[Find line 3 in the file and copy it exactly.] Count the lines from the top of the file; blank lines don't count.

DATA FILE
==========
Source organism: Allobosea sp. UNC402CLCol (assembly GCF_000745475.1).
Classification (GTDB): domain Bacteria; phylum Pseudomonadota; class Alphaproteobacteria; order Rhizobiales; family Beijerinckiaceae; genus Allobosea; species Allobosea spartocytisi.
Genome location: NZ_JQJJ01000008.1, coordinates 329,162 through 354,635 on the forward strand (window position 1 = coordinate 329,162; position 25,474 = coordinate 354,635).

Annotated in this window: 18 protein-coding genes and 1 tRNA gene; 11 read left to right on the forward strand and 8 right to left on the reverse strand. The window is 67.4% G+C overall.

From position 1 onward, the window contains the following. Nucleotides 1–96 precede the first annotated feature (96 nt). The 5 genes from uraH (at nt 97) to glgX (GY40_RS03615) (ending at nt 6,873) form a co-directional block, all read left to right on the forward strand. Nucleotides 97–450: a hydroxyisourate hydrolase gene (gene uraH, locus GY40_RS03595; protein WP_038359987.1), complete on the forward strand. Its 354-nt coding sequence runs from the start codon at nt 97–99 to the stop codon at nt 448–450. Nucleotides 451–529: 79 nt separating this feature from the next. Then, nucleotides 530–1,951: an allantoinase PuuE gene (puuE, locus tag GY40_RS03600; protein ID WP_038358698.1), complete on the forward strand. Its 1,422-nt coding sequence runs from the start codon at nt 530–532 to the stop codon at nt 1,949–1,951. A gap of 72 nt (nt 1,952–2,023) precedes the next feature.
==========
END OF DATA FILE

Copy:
Genome location: NZ_JQJJ01000008.1, coordinates 329,162 through 354,635 on the forward strand (window position 1 = coordinate 329,162; position 25,474 = coordinate 354,635).